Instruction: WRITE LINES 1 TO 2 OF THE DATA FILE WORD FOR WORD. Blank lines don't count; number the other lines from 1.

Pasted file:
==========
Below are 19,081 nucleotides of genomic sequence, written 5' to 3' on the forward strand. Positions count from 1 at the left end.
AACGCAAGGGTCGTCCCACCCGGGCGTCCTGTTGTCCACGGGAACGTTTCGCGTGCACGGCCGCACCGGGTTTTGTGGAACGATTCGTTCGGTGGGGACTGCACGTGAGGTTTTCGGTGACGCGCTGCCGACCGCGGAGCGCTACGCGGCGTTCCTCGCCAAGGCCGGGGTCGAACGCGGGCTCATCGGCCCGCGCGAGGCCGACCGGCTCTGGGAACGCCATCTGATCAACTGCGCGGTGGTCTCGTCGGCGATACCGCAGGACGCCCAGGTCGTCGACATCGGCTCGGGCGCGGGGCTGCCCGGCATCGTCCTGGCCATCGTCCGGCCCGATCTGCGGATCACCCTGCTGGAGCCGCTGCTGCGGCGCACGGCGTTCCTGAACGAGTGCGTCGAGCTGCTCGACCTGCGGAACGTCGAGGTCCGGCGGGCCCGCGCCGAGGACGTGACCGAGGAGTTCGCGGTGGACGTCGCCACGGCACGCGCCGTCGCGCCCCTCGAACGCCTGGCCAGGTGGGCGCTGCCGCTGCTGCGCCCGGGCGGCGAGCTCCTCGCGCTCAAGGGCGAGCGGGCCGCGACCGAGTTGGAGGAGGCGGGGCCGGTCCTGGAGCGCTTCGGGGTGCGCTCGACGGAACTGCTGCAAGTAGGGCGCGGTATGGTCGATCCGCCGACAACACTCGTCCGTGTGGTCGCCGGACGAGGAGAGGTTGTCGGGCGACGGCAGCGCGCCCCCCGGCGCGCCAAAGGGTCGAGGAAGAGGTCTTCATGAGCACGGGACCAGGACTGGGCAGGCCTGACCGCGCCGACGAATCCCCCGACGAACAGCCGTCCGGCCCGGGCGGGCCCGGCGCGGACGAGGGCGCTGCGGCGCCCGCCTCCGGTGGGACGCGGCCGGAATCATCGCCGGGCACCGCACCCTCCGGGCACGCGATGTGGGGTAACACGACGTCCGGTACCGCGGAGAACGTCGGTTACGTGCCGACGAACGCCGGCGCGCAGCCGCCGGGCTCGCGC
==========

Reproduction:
Below are 19,081 nucleotides of genomic sequence, written 5' to 3' on the forward strand. Positions count from 1 at the left end.
AACGCAAGGGTCGTCCCACCCGGGCGTCCTGTTGTCCACGGGAACGTTTCGCGTGCACGGCCGCACCGGGTTTTGTGGAACGATTCGTTCGGTGGGGACTGCACGTGAGGTTTTCGGTGACGCGCTGCCGACCGCGGAGCGCTACGCGGCGTTCCTCGCCAAGGCCGGGGTCGAACGCGGGCTCATCGGCCCGCGCGAGGCCGACCGGCTCTGGGAACGCCATCTGATCAACTGCGCGGTGGTCTCGTCGGCGATACCGCAGGACGCCCAGGTCGTCGACATCGGCTCGGGCGCGGGGCTGCCCGGCATCGTCCTGGCCATCGTCCGGCCCGATCTGCGGATCACCCTGCTGGAGCCGCTGCTGCGGCGCACGGCGTTCCTGAACGAGTGCGTCGAGCTGCTCGACCTGCGGAACGTCGAGGTCCGGCGGGCCCGCGCCGAGGACGTGACCGAGGAGTTCGCGGTGGACGTCGCCACGGCACGCGCCGTCGCGCCCCTCGAACGCCTGGCCAGGTGGGCGCTGCCGCTGCTGCGCCCGGGCGGCGAGCTCCTCGCGCTCAAGGGCGAGCGGGCCGCGACCGAGTTGGAGGAGGCGGGGCCGGTCCTGGAGCGCTTCGGGGTGCGCTCGACGGAACTGCTGCAAGTAGGGCGCGGTATGGTCGATCCGCCGACAACACTCGTCCGTGTGGTCGCCGGACGAGGAGAGGTTGTCGGGCGACGGCAGCGCGCCCCCCGGCGCGCCAAAGGGTCGAGGAAGAGGTCTTCATGAGCACGGGACCAGGACTGGGCAGGCCTGACCGCGCCGACGAATCCCCCGACGAACAGCCGTCCGGCCCGGGCGGGCCCGGCGCGGACGAGGGCGCTGCGGCGCCCGCCTCCGGTGGGACGCGGCCGGAATCATCGCCGGGCACCGCACCCTCCGGGCACGCGATGTGGGGTAACACGACGTCCGGTACCGCGGAGAACGTCGGTTACGTGCCGACGAACGCCGGCGCGCAGCCGCCGGGCTCGCGC